The Trotsky I knew (Extracts from Max Shachtman's "Autobiography")

Submitted by cathy n on 27 August, 2007 - 12:39

Memories of Leon Trotsky by Max Shachtman

Max Shachtman produced these memoirs of Leon Trotsky in the early 1960s

The first time that I saw Trotsky was in Moscow, in 1927, and then only by accident. I had been delegated to Moscow by the American party and by the International Labor Defense Organization for which I was working at the time to attend the meeting of MOPR, which were the Russian initials for International Red Aid of which the ILD was the American section, and to attend for the party the plenary meeting of the executive committee of the Communist International. Actually it was Cannon who was to be the delegate to both these meetings, but at the last minute for reasons that were connected with the factional struggle that was going on in the American party, he was unable to go, and I went in his place.

I recall this rather vividly, although it was an absolutely trivial episode. I had been walking from the building of the Comintern near the Red Square to the Hotel Lux on Tverskaya, the hotel where the foreign delegates were in those days principally housed, and my walking companion was the secretary of the Young Communists International, whom I had already met before in 1925, and who was in the youth movement the right-hand man of Zinoviev and of the Zinoviev group. By that time the Zinovievists and the Trotskyists had come together in the so-called united opposition bloc, and during the walk Vuyovitch was trying to enlist my sympathies and support for the opposition bloc. I cannot honestly say that I was listening too intently to his arguments, although my attitude towards him was personally very friendly. I admired him very much; he was already a revolutionist of considerable experience and high standing, although, like Zinoviev, he was already removed from official positions in the international Communist movement.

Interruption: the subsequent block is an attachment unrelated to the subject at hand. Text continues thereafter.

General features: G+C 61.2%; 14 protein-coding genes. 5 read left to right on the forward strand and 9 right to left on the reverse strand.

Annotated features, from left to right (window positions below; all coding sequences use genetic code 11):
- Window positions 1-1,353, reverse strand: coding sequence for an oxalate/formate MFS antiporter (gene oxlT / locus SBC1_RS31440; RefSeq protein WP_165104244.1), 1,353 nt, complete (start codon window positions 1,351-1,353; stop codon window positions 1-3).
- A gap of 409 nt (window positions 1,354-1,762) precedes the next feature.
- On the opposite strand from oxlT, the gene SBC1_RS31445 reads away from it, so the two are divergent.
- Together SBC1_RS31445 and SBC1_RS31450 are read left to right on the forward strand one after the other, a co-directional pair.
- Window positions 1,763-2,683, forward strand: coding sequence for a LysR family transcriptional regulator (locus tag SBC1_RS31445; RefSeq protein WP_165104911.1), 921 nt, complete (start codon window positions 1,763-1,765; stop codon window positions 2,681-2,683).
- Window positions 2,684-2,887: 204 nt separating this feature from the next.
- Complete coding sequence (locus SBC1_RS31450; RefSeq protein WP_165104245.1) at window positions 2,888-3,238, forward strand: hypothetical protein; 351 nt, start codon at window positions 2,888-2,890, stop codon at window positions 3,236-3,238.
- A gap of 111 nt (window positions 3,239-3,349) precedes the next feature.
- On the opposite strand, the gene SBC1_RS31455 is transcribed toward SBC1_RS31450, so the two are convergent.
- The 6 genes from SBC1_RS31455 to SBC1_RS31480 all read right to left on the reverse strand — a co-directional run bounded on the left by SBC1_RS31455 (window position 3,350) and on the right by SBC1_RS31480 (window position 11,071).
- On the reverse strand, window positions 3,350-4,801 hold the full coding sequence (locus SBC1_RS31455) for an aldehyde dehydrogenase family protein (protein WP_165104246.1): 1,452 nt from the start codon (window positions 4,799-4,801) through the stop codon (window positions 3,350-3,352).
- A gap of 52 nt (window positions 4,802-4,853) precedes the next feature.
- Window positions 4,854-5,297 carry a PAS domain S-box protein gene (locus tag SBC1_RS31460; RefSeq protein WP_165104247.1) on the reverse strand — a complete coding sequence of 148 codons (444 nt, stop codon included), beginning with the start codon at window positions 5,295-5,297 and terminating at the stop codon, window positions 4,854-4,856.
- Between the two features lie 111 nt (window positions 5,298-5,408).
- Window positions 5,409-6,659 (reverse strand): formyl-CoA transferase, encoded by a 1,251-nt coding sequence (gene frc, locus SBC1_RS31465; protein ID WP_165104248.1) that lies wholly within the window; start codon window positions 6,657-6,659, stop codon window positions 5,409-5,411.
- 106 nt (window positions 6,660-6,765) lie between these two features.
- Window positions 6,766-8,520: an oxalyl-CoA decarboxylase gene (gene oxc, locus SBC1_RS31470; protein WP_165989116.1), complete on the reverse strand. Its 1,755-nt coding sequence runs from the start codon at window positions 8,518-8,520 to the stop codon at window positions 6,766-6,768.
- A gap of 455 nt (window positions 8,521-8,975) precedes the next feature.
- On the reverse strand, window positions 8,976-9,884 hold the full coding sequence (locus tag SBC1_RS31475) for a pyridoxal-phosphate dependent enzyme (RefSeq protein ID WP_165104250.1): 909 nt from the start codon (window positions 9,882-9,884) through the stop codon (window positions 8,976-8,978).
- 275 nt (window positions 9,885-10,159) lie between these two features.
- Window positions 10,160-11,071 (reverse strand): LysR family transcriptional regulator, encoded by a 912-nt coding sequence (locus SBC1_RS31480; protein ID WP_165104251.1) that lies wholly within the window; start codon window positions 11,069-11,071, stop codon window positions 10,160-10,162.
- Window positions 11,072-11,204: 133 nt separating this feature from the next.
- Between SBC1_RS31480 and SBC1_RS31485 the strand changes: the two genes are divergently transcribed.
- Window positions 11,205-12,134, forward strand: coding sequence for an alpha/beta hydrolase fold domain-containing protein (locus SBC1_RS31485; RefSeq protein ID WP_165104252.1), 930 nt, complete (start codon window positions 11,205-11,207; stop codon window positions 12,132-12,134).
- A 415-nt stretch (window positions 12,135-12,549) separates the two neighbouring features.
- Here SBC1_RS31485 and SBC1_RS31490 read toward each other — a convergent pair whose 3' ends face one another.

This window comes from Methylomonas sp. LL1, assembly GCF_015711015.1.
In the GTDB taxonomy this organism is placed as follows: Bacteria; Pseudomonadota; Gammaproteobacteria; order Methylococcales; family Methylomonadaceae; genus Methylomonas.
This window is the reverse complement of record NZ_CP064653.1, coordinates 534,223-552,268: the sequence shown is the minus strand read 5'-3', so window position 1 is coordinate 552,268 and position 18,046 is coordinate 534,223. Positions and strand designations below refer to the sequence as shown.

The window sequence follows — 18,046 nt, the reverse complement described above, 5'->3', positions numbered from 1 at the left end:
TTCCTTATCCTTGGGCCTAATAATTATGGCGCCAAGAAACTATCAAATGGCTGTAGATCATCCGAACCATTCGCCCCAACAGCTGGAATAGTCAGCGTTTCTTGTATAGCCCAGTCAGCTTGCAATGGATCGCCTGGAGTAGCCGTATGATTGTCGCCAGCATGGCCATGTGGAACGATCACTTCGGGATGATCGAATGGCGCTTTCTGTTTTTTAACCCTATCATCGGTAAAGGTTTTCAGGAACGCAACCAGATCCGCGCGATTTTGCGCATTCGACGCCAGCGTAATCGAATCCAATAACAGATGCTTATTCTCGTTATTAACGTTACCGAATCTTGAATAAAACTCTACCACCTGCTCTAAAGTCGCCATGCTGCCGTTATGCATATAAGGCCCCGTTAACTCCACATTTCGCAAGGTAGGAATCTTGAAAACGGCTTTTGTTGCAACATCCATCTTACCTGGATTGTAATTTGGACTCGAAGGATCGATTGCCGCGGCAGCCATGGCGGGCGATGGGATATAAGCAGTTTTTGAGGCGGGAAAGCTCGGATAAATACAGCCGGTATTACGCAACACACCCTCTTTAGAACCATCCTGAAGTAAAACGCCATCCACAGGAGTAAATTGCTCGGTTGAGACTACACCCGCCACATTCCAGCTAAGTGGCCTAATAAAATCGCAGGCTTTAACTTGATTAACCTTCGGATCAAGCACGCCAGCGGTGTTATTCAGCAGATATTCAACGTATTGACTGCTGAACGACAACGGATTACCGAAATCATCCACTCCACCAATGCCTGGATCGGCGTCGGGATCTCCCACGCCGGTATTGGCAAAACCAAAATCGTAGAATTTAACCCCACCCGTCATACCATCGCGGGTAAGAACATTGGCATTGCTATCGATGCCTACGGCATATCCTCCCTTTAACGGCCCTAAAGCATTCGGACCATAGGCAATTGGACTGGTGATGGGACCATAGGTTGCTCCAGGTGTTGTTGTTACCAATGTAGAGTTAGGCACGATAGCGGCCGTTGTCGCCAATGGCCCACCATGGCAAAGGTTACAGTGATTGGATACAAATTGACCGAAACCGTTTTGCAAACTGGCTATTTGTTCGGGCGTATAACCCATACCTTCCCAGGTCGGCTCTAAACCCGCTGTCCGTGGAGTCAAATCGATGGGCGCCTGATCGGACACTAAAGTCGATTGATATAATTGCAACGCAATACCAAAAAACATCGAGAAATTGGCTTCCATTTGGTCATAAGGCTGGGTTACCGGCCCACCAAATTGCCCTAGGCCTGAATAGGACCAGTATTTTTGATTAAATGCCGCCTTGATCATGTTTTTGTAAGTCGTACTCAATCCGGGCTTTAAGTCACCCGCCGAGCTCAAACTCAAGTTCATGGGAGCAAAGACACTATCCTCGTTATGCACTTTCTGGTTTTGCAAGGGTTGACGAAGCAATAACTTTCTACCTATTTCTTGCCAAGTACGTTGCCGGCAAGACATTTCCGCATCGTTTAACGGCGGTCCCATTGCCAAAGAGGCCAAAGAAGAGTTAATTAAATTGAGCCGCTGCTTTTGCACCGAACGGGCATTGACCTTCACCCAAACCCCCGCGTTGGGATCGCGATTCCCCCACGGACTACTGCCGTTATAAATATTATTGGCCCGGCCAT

What is important in connection with Trotsky is that as we were standing in front of the hotel, Trotsky was being driven down the street in his automobile, and he was pointed out to me by Vuyovitch. I noticed also that there was a murmur among the passers-by, all of whom noticed Trotsky or pointed to him seated in the automobile. That was my first and only sight of Trotsky in Russia.

Like practically all the American Communists, I was preoccupied with the factional situation in the American party, and my interest in the Russian faction fight was subordinated to that consideration. And again, like all American Communists, we had simply taken a formal position for the so-called “old guard” and against the Trotskyist opposition, and we were ready to let it go at that. We didn’t begin to realize the significance for the Communist movement as a whole all over the world of the struggle that was going on inside the Russian Communist party. That was the first time that I saw Trotsky.

The first time that I met him was in Turkey in 1929, 1930. We had of course by that time already been expelled for Trotskyism from the American Communist movement, and we had finally managed to organise at the Chicago convention of the expelled Communists the formal national Trotskyist organisation which we called the Communist Party of America (Opposition).

Trotsky always seemed to give the impression of being very tall although actually he was not. He was a very solid figure of a man, large-framed, large-chested. And that together with that leonine head that everybody commented upon made him look much bigger than he actually was. It didn’t take me very long to see that all of the malicious legends about him were absolutely groundless. There was no vanity at all in his bearing. He didn’t act or strut or try to impress you with the fact that he was the great revolutionary leader and great military commander that he’d been in the days of the revolution. Life in the household was exceedingly simple. It was altogether modest. The appointments in the house could not have been more spare. The food in the house could not have been more simple, more ordinary.